Portable Performance on Heterogeneous Architectures

Phitchaya Mangpo Phothilimthana, Jason Ansel, Jonathan Ragan-Kelley, Saman Amarasinghe
Computer Science and Artificial Intelligence Laboratory, Massachusetts Institute of Technology
Eighteenth International Conference on Architectural Support for Programming Languages and Operating Systems (ASPLOS), 2013


   title={Portable Performance on Heterogeneous Architectures},

   author={Phothilimthana, P.M. and Ansel, J. and Ragan-Kelley, J. and Amarasinghe, S.},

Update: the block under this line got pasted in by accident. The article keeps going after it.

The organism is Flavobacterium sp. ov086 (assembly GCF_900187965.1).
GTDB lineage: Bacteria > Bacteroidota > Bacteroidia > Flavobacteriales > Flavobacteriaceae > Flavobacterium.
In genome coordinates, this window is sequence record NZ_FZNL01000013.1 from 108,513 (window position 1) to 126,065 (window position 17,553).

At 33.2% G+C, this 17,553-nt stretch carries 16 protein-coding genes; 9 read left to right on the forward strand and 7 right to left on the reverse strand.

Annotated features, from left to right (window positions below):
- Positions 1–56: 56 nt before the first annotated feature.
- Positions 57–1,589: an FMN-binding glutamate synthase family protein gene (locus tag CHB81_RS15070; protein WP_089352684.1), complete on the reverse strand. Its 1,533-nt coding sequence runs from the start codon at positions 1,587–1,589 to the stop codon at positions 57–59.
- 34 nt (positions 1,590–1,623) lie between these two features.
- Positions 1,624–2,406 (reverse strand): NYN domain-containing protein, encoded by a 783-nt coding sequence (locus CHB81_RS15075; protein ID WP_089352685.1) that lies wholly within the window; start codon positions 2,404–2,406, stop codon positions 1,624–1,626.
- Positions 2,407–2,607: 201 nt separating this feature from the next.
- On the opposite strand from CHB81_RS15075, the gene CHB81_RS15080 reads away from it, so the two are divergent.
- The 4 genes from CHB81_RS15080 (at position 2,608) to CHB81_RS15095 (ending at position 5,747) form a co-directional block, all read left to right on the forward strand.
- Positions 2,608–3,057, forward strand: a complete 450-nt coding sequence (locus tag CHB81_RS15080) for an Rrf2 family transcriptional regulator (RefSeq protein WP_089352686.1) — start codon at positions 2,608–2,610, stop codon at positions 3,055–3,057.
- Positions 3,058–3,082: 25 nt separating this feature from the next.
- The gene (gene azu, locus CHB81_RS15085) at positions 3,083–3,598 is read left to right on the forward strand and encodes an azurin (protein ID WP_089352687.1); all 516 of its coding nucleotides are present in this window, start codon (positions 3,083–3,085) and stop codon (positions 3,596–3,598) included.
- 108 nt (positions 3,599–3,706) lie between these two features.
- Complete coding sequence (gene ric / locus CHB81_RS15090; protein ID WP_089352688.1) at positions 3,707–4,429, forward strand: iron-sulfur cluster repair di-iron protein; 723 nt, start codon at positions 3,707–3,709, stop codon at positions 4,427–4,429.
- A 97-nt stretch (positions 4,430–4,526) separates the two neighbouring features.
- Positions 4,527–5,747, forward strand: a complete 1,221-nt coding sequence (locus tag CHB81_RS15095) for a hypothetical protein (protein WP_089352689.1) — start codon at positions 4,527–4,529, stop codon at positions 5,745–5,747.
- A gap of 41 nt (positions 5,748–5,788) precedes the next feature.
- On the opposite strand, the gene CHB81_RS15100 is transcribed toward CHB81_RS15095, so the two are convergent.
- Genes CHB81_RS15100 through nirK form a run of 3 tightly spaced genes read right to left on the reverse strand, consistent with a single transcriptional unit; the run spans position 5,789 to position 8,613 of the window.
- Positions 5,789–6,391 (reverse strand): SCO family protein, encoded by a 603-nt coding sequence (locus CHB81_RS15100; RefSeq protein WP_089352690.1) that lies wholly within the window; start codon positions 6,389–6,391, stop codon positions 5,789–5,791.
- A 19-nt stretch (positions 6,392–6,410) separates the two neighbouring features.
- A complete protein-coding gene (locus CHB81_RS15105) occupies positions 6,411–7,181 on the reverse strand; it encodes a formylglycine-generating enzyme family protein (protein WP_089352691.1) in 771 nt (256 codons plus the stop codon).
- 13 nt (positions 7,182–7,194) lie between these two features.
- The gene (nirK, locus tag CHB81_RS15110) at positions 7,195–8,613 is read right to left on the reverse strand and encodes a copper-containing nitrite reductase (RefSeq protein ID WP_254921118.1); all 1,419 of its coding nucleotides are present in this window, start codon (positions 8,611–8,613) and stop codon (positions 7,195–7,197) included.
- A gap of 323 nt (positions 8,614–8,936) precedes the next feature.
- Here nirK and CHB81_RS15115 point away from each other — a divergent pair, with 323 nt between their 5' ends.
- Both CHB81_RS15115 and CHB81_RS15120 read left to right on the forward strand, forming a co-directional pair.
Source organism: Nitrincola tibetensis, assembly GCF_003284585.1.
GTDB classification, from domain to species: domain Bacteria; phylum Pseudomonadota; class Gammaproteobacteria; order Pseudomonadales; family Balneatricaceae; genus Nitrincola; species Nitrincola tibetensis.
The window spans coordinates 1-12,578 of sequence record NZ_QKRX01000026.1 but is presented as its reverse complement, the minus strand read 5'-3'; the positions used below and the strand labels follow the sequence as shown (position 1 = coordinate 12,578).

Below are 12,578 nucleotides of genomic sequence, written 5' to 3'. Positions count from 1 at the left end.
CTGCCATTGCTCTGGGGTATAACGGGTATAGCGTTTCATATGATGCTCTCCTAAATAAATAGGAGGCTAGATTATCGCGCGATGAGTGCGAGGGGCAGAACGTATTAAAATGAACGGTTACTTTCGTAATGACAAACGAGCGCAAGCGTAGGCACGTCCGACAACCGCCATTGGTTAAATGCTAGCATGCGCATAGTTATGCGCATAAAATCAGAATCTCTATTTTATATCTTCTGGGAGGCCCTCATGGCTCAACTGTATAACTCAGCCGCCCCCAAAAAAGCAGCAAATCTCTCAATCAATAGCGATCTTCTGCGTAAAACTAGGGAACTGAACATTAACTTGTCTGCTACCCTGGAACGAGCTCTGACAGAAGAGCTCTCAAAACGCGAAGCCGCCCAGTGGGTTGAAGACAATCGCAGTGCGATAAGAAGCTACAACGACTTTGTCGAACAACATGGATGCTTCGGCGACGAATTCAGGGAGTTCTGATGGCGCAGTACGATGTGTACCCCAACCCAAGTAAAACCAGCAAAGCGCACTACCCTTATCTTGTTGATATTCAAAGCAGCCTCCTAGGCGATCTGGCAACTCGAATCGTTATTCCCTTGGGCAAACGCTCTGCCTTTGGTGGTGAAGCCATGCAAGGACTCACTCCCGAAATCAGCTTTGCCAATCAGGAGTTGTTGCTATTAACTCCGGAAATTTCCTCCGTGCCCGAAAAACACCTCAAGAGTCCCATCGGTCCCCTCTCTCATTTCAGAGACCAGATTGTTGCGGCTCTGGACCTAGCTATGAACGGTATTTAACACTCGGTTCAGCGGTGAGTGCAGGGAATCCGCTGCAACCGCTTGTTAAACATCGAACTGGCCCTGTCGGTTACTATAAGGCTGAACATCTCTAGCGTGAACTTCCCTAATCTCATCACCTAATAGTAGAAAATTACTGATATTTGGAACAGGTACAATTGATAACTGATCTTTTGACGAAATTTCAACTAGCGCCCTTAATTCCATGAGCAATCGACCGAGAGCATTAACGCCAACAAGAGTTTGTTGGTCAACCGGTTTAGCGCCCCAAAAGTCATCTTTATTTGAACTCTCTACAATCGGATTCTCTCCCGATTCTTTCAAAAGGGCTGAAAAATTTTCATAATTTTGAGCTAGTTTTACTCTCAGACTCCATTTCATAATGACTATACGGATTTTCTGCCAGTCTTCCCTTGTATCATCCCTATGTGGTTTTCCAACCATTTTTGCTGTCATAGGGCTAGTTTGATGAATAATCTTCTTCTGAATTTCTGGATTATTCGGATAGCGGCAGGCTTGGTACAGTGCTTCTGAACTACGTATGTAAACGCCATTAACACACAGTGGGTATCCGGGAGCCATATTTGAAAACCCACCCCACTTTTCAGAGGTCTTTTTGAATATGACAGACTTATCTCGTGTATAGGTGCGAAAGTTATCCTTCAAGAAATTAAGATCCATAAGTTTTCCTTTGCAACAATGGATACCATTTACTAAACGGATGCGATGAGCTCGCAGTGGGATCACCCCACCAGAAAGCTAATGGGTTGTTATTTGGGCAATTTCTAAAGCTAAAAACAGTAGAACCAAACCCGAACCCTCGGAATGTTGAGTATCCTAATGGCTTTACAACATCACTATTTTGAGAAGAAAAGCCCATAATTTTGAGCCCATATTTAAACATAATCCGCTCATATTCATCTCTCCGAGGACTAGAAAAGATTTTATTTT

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Trends in both consumer and high performance computing are bringing not only more cores, but also increased heterogeneity among the computational resources within a single machine. In many machines, one of the greatest computational resources is now their graphics coprocessors (GPUs), not just their primary CPUs. But GPU programming and memory models differ dramatically from conventional CPUs, and the relative performance characteristics of the different processors vary widely between machines. Different processors within a system often perform best with different algorithms and memory usage patterns, and achieving the best overall performance may require mapping portions of programs across all types of resources in the machine. To address the problem of efficiently programming machines with increasingly heterogeneous computational resources, we propose a programming model in which the best mapping of programs to processors and memories is determined empirically. Programs define choices in how their individual algorithms may work, and the compiler generates further choices in how they can map to CPU and GPU processors and memory systems. These choices are given to an empirical autotuning framework that allows the space of possible implementations to be searched at installation time. The rich choice space allows the autotuner to construct polyalgorithms that combine many different algorithmic techniques, using both the CPU and the GPU, to obtain better performance than any one technique alone. Experimental results show that algorithmic changes, and the varied use of both CPUs and GPUs, are necessary to obtain up to a 16.5x speedup over using a single program configuration for all architectures.
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